```def fisher_yates(n, k):     A = np.arange(n)     for i in reversed(range(n-k+1, n)):         r = rnd.randint(i) (         A[i], A[r]) = (A[r], A[i])```

`    return A[(n-k+1):n]`

The Fisher-Yates shuffle essentially repeatedly samples without replacement. After iteration t, the t items at the end of the array are samples, and those at the beginning are the n-t unsampled items. Each iteration draws a position in the array of unsampled items, and a swap simultaneously moves the chosen item to the samples while updating the unsampled items.

Sampling instead of shuffling only requires k draws, and using this fact gives the classical swapping procedure. Unfortunately, even with this optimization, the algorithm takes O(n) time to initialize a length n array.

But why should I initialize a length n array when I only perform k swaps? This observation leads to our first new, optimal algorithm: a “sparse” Fisher-Yates that uses a hash table instead of array to keep track of the swaps. A python implementation as an iterator is given below.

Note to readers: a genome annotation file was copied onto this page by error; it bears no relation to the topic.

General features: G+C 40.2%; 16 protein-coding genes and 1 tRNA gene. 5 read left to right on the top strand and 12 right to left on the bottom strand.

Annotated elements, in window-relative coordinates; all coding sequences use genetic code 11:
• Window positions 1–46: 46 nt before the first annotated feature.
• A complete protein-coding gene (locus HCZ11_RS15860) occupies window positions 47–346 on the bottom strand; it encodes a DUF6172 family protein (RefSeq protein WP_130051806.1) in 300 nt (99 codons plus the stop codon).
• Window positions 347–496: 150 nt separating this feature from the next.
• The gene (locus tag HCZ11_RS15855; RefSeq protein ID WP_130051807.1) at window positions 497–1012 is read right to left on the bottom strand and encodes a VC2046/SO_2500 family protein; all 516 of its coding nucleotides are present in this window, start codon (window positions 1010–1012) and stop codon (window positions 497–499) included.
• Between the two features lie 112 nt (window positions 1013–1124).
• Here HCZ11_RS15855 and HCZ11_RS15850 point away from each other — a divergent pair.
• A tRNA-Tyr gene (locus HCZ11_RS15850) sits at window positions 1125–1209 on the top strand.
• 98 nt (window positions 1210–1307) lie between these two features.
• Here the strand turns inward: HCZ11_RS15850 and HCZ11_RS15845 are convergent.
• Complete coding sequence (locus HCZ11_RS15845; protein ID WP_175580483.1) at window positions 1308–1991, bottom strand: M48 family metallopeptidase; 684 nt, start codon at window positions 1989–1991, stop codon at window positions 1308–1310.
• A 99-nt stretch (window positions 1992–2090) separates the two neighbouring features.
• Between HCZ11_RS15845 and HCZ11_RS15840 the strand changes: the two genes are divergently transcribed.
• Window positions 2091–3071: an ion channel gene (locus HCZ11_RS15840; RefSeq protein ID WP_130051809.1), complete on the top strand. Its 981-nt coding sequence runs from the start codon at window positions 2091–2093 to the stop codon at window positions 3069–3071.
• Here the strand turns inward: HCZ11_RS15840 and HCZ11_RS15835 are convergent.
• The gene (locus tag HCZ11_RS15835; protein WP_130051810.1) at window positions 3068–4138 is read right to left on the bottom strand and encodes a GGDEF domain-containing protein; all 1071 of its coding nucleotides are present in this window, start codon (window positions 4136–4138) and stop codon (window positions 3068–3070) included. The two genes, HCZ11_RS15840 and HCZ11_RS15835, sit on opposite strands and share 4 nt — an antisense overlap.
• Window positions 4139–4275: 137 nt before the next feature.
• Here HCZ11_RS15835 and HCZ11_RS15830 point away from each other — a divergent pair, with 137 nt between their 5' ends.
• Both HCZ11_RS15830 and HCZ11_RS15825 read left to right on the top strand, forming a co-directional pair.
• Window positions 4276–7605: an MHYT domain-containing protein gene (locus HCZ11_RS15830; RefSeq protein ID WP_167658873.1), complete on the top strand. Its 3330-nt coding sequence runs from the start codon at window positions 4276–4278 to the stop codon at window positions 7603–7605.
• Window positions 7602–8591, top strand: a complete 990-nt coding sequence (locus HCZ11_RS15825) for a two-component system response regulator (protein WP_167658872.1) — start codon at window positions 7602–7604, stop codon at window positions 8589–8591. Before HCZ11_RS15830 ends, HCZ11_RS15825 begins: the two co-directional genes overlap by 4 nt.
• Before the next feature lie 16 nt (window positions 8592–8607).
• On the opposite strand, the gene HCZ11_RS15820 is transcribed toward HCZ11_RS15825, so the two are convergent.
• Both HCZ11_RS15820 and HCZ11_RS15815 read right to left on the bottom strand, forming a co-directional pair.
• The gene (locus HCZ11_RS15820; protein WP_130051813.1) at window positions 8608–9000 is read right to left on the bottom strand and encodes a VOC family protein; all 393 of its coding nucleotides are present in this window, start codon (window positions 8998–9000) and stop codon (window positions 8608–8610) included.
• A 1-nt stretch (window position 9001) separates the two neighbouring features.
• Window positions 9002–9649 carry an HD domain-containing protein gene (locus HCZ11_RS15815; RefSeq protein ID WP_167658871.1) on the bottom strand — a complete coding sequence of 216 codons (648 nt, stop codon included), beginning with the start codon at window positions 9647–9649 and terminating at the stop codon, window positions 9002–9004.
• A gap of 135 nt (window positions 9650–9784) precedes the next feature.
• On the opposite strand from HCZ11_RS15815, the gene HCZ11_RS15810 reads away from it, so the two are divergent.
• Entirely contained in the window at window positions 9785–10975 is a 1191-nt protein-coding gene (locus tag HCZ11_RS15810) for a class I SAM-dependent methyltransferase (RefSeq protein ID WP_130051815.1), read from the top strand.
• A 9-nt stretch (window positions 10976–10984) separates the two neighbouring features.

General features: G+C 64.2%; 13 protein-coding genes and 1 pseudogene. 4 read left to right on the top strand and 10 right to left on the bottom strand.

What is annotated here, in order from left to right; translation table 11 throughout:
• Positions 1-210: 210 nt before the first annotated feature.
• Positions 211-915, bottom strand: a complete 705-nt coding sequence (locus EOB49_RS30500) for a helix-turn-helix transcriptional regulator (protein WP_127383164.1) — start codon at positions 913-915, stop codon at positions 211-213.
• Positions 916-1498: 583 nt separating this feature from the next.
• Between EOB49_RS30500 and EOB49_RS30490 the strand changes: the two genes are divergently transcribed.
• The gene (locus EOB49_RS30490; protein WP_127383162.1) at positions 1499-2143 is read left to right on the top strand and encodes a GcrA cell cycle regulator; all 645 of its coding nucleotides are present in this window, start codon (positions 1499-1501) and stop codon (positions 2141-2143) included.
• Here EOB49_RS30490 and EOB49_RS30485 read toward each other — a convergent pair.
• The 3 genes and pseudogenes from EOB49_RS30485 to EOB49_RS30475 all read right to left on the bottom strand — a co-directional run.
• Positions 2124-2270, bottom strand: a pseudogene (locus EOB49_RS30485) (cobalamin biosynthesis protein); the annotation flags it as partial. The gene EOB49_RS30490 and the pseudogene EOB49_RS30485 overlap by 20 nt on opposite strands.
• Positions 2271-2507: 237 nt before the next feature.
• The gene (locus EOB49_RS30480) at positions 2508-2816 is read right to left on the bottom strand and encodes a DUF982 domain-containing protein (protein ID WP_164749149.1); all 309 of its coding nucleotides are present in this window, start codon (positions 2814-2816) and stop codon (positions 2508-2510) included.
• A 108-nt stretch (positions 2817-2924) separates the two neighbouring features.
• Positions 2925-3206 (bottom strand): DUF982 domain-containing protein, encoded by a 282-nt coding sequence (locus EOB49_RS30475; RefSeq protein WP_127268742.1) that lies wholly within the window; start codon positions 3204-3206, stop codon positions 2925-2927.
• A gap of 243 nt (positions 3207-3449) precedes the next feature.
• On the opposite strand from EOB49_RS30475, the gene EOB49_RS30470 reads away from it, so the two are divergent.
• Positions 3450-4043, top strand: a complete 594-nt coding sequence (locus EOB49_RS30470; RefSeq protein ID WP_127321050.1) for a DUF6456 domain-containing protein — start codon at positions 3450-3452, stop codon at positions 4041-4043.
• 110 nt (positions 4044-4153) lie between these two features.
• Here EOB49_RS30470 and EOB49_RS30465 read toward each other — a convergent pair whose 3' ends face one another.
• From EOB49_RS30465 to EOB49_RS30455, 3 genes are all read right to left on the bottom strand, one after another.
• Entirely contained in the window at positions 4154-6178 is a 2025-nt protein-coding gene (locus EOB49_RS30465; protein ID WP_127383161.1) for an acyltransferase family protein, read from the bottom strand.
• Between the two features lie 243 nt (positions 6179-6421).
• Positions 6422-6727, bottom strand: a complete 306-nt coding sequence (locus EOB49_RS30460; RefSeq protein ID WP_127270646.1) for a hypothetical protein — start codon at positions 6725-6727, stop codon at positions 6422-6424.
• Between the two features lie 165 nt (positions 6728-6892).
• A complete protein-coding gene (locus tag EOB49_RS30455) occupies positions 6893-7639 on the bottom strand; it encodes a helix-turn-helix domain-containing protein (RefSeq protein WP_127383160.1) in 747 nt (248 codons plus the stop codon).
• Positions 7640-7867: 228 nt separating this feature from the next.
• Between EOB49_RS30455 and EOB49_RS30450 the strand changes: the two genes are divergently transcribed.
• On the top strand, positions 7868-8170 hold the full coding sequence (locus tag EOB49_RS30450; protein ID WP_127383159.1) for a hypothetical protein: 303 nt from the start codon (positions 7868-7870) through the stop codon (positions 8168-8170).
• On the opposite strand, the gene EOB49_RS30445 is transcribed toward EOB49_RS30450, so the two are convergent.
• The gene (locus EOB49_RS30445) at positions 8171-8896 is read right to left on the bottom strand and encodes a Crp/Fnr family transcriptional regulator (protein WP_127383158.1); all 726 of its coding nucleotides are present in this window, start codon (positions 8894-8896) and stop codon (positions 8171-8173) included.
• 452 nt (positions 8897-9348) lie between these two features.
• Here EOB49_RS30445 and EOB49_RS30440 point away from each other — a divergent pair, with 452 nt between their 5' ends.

```def sparse_fisher_yates(n):      A = dict()      for i in reversed(range(n)):          r = rnd.randint(i+1)          yield A.get(r, r)          A[r] = A.get(i, i)          if i in A:              del A[i]```

What’s particularly cool about this algorithm is that you can generate a sequence of samples. You don’t need to specify the sample size k in advance. If you need another sample, just perform another swap.

## A Useful Mathematical Representation

Now let’s look at a mathematical representation of the algorithm to see what else we can learn.